If you find yourself saying that no one in your market will pay a lot, then you’re probably right. Just make sure you are turning a profit based on the information I listed above. If you are interested in making a higher profit, then you will need to change markets!
Let’s say you’ve already started, and now you’re ready to raise your prices. What should you raise them to? If you find yourself in that position that I firmly believe this is a marketing issue FIRST. If you don’t know who you want to service then it is impossible to know what you should raise your prices to. The very first thing an intermediate or advanced photographer should do if they find themselves ready to make a significant price hike is to find out who they want to service, and how they will gain their attention. There are other things that weigh into your prices such as your current clients and how/if you want to maintain them. It is inevitable that you would lose some of your current clients, in order to gain new clients with a brand new price list. However, pricing at the intermediate level and the advanced experience level would require a new blog post as there are a lot of things that factor in besides the prices you choose. Marketing plays a huge role.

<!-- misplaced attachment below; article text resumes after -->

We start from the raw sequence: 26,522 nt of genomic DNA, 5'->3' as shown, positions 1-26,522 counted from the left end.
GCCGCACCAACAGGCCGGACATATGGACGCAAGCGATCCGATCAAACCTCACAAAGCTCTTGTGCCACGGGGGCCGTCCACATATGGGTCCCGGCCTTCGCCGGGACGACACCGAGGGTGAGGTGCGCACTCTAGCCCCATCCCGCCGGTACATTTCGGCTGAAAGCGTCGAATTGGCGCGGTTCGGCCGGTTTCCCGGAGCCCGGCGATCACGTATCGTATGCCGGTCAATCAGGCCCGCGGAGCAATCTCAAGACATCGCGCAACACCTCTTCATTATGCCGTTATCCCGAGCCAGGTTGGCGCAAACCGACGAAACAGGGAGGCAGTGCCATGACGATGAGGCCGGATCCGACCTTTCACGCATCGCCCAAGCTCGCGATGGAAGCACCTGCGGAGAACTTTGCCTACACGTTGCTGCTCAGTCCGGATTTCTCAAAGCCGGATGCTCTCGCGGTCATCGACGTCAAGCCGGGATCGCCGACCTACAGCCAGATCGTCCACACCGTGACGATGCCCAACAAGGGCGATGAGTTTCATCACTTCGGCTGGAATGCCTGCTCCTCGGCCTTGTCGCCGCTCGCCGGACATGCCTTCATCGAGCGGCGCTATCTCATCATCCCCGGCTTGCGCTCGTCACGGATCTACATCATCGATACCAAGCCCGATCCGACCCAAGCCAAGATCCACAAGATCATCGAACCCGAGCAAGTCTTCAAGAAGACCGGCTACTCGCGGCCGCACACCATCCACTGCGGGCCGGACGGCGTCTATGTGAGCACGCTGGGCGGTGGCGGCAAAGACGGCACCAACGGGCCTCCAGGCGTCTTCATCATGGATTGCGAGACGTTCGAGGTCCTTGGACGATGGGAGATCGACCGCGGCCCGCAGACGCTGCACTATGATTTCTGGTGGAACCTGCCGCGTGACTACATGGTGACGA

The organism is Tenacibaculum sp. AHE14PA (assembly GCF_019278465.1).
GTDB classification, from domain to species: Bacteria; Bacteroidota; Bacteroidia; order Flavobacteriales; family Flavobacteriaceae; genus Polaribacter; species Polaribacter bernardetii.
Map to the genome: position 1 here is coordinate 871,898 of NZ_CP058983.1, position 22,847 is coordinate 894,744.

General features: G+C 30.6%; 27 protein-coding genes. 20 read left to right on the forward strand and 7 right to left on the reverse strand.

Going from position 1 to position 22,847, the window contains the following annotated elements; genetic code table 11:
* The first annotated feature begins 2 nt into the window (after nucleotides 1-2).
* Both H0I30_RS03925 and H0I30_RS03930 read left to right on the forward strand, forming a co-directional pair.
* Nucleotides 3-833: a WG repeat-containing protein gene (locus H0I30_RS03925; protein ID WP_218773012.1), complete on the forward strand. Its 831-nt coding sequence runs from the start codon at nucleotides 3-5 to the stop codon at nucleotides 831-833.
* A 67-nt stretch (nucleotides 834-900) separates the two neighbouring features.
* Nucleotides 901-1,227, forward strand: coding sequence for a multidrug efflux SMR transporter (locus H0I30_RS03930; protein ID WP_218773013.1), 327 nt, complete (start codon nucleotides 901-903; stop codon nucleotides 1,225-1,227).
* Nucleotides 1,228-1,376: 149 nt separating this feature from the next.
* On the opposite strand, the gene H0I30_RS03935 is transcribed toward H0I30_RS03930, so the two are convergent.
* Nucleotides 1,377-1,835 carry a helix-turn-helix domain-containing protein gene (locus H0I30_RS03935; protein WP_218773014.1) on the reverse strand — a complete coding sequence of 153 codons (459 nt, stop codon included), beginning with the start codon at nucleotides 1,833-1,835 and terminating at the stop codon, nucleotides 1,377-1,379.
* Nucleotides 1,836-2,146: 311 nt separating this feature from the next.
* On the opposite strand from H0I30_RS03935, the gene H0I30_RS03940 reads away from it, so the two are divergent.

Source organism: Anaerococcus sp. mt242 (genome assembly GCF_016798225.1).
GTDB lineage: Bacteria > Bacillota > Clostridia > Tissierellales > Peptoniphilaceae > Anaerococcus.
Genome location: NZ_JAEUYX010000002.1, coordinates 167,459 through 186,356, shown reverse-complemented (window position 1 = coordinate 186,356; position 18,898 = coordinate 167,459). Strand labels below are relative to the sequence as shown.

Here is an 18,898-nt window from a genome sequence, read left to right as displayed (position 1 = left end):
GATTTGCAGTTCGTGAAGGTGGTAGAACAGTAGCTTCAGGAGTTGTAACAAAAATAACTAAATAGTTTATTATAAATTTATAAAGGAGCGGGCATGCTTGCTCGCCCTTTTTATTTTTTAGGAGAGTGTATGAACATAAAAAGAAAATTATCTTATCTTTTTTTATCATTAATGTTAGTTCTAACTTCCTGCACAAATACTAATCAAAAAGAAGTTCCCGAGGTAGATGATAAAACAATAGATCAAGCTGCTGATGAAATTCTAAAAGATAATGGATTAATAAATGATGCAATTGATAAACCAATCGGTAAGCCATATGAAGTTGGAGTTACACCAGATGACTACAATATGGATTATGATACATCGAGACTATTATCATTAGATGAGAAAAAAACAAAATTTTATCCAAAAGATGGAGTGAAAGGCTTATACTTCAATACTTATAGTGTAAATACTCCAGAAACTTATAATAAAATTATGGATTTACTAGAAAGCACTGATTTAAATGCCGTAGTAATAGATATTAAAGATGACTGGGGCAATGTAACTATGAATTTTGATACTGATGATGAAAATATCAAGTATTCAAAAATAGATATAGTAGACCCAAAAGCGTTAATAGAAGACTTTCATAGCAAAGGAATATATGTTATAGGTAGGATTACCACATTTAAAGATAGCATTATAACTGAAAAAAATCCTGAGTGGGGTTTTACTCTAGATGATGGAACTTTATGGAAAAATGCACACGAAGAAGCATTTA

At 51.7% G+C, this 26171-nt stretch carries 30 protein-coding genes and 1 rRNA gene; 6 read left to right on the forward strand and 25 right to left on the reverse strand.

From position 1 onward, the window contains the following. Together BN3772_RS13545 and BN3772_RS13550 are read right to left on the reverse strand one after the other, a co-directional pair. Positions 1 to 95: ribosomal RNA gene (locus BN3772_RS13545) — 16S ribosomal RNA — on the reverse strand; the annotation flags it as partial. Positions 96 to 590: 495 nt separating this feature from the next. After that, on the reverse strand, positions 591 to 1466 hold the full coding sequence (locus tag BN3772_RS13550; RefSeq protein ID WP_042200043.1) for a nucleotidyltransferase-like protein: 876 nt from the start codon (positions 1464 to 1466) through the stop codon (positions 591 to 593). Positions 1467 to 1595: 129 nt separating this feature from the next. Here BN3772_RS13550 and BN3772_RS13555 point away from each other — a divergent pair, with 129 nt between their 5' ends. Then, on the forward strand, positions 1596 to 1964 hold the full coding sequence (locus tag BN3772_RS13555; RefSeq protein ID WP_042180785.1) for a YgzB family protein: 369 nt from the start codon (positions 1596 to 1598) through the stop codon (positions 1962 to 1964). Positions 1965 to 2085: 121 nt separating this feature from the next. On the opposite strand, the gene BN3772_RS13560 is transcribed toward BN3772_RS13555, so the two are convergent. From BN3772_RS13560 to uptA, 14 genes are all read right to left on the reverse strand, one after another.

Hopefully this blog post can help your thought process as you begin to plan your price list. Its important to have the proper frame of mind in order to chose the proper pricing. What questions do you have? List them below so they can be addressed in future articles.
Audrey Woulard, the author of this article for MCP Actions, is a 100% natural light photographer based out of Chicago, IL. She specializes in children’s portraiture and commercial children’s works. She shoots out of her 2200sq natural light studio in Downtown Chicago as well as on location.
The Naked Truth Exposed: How Photographers Price Photography